CC: Our prep started in LA, though most of it was in Chicago. At first Minhal shared her list of movies, and we watched them. Then, (I shared my list.) Our main references were the films by Asghar Farhadi and Claire Denis. We also had a few sessions with Sue Tebbutt, our production designer, in which we broke down the script psychologically, tracking every little change on Hala’s character. Sue and I had previously collaborated on another feature, so we have our shorthand, especially when it comes to colors and defining the character of each location. The colors came instinctively, and we all collaborated on that. The locations were then influencing these choices, and we were also changing the look of them, especially the color palette. Sue is great with that.
cinema5D: What did you discover during lens and camera tests?
CC: During the lens testing, Minhal and I decided on focal lengths. The wider end felt right when we were close to the character. During the camera tests, we found that some of the color choices we made were not right, so it was important to put the main actors in front of the camera and see all the choices we had previously made, especially for costumes and the color on the walls.
cinema5D: How about shot lists?
CC: Our shot list was very thorough. Minhal and I would have coffee in Chicago every morning for 4 to 5 hours, for 6-7 days. We had discipline. That was essential for our tight schedule of 18 days. That’s when I realized how personal this movie was to Minhal, and I think that made the process more interesting. She always made me think from inside the story and not the other way around it.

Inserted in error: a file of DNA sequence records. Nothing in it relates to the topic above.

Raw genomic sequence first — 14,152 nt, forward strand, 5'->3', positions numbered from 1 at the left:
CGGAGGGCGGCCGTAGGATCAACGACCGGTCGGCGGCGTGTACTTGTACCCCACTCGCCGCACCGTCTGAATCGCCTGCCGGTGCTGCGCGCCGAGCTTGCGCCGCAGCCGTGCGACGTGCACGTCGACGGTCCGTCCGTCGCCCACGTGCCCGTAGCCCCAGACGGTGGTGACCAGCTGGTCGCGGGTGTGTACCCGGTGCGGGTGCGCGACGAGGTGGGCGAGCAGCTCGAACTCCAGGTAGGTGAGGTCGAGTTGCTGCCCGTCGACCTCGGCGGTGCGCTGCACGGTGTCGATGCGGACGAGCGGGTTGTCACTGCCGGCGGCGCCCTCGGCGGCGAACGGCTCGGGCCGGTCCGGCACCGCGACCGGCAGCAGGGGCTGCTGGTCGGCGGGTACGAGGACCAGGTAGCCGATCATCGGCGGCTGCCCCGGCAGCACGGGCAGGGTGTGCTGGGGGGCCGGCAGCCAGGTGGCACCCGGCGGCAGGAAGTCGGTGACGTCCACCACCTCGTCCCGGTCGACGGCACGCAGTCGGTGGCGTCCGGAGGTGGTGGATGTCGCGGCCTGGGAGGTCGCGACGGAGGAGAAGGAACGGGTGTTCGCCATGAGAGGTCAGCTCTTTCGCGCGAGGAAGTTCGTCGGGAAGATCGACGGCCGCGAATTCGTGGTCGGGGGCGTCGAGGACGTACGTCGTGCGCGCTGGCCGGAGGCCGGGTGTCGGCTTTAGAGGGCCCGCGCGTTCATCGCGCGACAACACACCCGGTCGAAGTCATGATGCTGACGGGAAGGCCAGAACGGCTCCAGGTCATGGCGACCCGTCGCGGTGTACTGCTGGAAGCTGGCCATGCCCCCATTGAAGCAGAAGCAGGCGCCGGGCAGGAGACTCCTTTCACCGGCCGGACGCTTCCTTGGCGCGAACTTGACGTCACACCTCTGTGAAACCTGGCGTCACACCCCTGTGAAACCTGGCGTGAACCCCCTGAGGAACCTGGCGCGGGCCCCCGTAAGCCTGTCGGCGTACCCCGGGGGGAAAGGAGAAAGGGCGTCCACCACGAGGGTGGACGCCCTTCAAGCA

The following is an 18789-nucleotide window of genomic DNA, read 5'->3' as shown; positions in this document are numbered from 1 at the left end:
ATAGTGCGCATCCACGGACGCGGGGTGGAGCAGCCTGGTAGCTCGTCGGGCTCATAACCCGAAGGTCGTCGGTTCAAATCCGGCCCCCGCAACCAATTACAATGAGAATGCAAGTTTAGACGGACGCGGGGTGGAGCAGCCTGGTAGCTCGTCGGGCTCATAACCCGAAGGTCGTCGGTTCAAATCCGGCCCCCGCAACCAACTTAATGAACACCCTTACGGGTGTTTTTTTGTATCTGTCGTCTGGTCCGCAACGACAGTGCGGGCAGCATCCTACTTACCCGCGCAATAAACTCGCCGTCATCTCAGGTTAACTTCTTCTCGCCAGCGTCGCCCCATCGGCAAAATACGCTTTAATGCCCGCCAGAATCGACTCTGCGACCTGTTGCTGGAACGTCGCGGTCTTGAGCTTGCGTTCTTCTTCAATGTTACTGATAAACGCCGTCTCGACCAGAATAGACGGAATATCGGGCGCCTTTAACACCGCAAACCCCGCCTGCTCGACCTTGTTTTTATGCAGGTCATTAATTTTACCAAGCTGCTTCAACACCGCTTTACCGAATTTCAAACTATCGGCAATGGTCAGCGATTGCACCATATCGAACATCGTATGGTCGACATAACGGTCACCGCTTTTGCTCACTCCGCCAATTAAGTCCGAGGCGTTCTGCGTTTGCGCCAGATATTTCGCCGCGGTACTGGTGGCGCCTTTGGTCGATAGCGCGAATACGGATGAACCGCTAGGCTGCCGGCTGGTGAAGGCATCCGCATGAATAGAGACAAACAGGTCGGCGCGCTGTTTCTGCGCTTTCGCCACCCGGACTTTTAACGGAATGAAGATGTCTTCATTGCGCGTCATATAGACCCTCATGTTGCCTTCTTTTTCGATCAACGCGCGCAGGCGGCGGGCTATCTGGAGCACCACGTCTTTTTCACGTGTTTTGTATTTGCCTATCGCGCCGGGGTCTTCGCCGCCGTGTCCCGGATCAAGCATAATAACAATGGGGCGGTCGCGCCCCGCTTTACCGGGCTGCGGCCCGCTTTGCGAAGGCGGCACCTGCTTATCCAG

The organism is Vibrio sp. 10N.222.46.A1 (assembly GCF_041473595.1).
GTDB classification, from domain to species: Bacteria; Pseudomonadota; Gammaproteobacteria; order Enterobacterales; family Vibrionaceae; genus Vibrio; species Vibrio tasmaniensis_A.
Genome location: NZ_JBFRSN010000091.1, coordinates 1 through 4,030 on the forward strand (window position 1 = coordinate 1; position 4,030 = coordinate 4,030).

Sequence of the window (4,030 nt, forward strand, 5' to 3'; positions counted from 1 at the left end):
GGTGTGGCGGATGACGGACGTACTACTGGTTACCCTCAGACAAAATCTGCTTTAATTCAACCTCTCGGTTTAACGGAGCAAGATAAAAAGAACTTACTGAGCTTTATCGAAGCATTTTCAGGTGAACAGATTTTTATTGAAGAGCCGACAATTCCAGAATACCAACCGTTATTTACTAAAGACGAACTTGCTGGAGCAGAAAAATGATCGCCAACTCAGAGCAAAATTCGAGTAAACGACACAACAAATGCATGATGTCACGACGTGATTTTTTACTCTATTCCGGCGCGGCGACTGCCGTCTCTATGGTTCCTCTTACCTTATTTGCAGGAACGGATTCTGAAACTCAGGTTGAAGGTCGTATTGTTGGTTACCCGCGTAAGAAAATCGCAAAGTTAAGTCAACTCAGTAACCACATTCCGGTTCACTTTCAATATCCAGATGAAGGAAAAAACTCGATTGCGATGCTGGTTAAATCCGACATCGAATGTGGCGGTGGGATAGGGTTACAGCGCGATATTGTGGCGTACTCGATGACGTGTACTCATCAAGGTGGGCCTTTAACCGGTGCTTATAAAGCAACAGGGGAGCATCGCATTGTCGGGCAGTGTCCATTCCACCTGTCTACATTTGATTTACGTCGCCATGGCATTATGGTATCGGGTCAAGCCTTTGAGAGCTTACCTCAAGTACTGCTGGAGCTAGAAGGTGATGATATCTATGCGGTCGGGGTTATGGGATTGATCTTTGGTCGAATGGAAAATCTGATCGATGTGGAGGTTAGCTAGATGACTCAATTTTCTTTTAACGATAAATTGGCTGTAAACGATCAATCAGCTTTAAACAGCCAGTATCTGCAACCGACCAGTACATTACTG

cinema5D: Any glass filtration in your kit for this one?
CC: I tend to always have 1/4 and 1/2 Hollywood black magic in the kit, but it really depends on the story we are telling. For HALA we always used 1/4 HBM.
cinema5D: Were there any unique challenges for Hala?
CC: Something interesting about the lighting design for HALA is that we had to decide on what was our true North, that couldn’t be cheated or changed during the film. Traditionally in Muslim culture, if you are praying in the US you have to face Northeast. In addition to the characters, everyone in my team had to know where we were in relationship to Mecca. The direction of where the sun entered this house was hugely important philosophically and aesthetically in the film.
Born in Brazil, Carolina Costa made a huge move to London to study at the University of the Arts at the beginning of her education. There she was brought into the fold and mentored by Sue Gibson, president of the BSC. After years of ACing and operating on British productions, Carolina moved to the United States and earned a Masters of Fine Arts degree in Cinematography from AFI. She has won numerous awards for cinematography, and her first feature The Chose Ones premiered at Cannes. She was the Second Unit DP on Suspiria, as well as a first unit operator. She was the cinematographer for TIFF darling Icebox, a drama about a boy trapped in the U.S. immigration system, you can now watch on HBO. On the horizon is Tara Miele’s feature film Wander Darkly, starring Diego Luna and Sienna Miller, Carolina’s next project as cinematographer.
*HALA was acquired by Apple, so you should be able to see it very soon!